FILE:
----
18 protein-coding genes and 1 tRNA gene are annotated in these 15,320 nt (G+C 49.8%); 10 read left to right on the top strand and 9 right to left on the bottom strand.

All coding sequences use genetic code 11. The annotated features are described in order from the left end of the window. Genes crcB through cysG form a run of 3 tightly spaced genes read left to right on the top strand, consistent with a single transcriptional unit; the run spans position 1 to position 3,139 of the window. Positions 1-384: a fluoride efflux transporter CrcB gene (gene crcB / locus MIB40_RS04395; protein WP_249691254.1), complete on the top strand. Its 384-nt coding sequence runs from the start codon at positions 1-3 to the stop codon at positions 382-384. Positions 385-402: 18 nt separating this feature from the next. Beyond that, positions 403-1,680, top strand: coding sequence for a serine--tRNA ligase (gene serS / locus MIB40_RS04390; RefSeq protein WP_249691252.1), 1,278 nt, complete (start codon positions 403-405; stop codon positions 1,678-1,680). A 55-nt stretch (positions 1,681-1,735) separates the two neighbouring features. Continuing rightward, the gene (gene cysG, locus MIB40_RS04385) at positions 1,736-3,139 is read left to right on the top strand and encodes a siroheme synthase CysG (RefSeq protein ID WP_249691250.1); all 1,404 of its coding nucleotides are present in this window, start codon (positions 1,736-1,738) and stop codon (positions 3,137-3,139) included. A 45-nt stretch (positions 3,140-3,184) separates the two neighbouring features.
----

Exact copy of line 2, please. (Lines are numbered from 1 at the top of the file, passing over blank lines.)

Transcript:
All coding sequences use genetic code 11. The annotated features are described in order from the left end of the window. Genes crcB through cysG form a run of 3 tightly spaced genes read left to right on the top strand, consistent with a single transcriptional unit; the run spans position 1 to position 3,139 of the window. Positions 1-384: a fluoride efflux transporter CrcB gene (gene crcB / locus MIB40_RS04395; protein WP_249691254.1), complete on the top strand. Its 384-nt coding sequence runs from the start codon at positions 1-3 to the stop codon at positions 382-384. Positions 385-402: 18 nt separating this feature from the next. Beyond that, positions 403-1,680, top strand: coding sequence for a serine--tRNA ligase (gene serS / locus MIB40_RS04390; RefSeq protein WP_249691252.1), 1,278 nt, complete (start codon positions 403-405; stop codon positions 1,678-1,680). A 55-nt stretch (positions 1,681-1,735) separates the two neighbouring features. Continuing rightward, the gene (gene cysG, locus MIB40_RS04385) at positions 1,736-3,139 is read left to right on the top strand and encodes a siroheme synthase CysG (RefSeq protein ID WP_249691250.1); all 1,404 of its coding nucleotides are present in this window, start codon (positions 1,736-1,738) and stop codon (positions 3,137-3,139) included. A 45-nt stretch (positions 3,140-3,184) separates the two neighbouring features.